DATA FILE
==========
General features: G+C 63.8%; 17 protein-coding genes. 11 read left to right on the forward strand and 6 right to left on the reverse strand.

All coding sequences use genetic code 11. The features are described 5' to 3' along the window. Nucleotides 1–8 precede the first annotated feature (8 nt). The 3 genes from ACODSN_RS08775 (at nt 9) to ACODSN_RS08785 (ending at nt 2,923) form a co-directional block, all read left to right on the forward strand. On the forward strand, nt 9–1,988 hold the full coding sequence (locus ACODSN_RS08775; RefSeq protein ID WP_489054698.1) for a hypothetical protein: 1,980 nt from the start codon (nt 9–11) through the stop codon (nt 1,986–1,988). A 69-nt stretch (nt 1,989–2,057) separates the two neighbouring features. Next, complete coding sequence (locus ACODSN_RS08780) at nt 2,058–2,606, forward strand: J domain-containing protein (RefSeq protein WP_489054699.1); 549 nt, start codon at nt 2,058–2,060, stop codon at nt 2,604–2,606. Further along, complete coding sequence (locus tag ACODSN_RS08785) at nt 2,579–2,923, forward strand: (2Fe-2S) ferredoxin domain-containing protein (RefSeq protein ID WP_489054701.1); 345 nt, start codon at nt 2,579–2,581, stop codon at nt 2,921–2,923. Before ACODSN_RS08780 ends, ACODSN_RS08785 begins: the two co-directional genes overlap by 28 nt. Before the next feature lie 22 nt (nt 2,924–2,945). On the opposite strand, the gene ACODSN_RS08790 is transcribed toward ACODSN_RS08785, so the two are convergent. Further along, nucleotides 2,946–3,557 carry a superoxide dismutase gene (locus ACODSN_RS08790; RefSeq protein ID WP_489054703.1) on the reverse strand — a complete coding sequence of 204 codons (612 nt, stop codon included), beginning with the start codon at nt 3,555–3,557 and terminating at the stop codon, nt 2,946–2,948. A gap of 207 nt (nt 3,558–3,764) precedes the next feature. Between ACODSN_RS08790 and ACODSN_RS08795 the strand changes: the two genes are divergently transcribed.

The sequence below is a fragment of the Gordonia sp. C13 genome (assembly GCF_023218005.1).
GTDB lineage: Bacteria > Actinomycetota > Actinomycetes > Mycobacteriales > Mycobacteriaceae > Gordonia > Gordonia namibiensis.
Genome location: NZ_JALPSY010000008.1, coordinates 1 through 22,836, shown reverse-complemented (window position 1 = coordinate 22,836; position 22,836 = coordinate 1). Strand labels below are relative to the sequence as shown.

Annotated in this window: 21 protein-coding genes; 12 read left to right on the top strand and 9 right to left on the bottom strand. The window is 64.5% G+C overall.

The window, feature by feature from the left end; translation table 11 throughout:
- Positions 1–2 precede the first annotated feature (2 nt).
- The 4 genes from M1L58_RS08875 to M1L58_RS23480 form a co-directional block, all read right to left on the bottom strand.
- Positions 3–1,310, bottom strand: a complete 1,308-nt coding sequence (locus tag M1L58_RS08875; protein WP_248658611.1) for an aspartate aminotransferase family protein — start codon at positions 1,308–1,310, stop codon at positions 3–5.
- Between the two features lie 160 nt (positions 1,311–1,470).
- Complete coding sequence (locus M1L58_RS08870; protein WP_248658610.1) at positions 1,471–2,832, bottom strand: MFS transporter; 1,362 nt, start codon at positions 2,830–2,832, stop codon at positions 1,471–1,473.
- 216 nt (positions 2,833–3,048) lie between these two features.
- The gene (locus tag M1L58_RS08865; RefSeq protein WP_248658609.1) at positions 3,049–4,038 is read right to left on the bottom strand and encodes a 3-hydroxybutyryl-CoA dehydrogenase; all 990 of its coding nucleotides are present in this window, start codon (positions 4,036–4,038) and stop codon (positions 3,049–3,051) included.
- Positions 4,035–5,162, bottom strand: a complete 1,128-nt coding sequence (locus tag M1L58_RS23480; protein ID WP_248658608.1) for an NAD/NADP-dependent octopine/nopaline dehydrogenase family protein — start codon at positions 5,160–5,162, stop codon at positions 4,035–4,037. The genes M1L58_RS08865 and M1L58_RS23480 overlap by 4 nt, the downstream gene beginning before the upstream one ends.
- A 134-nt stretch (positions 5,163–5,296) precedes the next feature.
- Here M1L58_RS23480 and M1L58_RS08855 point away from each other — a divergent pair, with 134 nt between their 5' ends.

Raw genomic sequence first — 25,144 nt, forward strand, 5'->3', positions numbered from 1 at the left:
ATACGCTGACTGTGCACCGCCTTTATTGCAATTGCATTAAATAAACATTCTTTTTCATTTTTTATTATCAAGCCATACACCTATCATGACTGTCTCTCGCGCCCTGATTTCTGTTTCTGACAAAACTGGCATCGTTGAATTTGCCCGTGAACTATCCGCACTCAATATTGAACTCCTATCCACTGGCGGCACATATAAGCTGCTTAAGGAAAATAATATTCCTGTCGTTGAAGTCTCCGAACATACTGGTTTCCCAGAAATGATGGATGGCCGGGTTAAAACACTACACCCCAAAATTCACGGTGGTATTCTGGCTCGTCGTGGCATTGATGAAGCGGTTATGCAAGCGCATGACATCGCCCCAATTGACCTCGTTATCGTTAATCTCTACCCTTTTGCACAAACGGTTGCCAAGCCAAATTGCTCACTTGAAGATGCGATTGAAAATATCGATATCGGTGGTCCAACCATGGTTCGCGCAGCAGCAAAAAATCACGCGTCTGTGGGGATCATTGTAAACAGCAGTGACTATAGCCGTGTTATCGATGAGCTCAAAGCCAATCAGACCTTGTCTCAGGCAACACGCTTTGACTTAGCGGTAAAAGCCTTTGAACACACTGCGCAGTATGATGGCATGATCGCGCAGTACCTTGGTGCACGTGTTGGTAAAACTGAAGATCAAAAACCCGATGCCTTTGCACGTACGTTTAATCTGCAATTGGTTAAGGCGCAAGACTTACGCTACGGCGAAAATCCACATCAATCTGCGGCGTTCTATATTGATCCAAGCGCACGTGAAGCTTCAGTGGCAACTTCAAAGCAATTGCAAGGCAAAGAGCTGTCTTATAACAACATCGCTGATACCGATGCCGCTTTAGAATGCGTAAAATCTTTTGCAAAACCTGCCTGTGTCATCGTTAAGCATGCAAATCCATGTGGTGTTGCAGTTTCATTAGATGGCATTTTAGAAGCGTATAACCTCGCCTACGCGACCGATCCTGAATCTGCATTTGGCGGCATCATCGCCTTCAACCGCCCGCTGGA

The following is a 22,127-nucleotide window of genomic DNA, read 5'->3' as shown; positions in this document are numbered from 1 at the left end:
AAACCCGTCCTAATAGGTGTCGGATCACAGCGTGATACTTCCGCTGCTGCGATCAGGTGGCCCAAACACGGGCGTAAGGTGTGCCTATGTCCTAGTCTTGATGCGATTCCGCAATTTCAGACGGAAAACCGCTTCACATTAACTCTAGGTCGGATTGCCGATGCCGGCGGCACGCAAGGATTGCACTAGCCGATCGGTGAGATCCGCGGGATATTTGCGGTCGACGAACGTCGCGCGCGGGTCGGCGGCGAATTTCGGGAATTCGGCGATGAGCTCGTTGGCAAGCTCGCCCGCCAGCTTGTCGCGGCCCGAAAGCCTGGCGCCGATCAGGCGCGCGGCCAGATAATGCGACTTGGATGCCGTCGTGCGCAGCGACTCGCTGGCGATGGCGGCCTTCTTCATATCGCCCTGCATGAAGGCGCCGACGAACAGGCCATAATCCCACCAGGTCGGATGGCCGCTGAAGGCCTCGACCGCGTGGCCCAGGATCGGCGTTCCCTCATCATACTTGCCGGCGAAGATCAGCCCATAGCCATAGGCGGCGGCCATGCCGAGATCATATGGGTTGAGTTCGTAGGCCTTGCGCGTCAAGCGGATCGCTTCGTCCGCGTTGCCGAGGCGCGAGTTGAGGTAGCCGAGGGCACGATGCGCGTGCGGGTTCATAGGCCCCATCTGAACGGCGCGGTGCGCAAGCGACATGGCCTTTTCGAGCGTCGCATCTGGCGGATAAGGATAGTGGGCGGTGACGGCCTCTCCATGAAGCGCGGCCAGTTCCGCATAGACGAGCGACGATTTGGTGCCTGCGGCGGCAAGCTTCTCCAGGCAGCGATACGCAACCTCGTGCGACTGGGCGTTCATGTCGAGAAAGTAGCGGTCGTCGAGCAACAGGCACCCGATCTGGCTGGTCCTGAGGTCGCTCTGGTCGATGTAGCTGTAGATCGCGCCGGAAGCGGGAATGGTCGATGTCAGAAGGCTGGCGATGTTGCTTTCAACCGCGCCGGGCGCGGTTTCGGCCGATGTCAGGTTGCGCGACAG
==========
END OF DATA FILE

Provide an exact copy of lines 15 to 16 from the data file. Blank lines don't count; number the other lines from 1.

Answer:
- Positions 4,035–5,162, bottom strand: a complete 1,128-nt coding sequence (locus tag M1L58_RS23480; protein ID WP_248658608.1) for an NAD/NADP-dependent octopine/nopaline dehydrogenase family protein — start codon at positions 5,160–5,162, stop codon at positions 4,035–4,037. The genes M1L58_RS08865 and M1L58_RS23480 overlap by 4 nt, the downstream gene beginning before the upstream one ends.
- A 134-nt stretch (positions 5,163–5,296) precedes the next feature.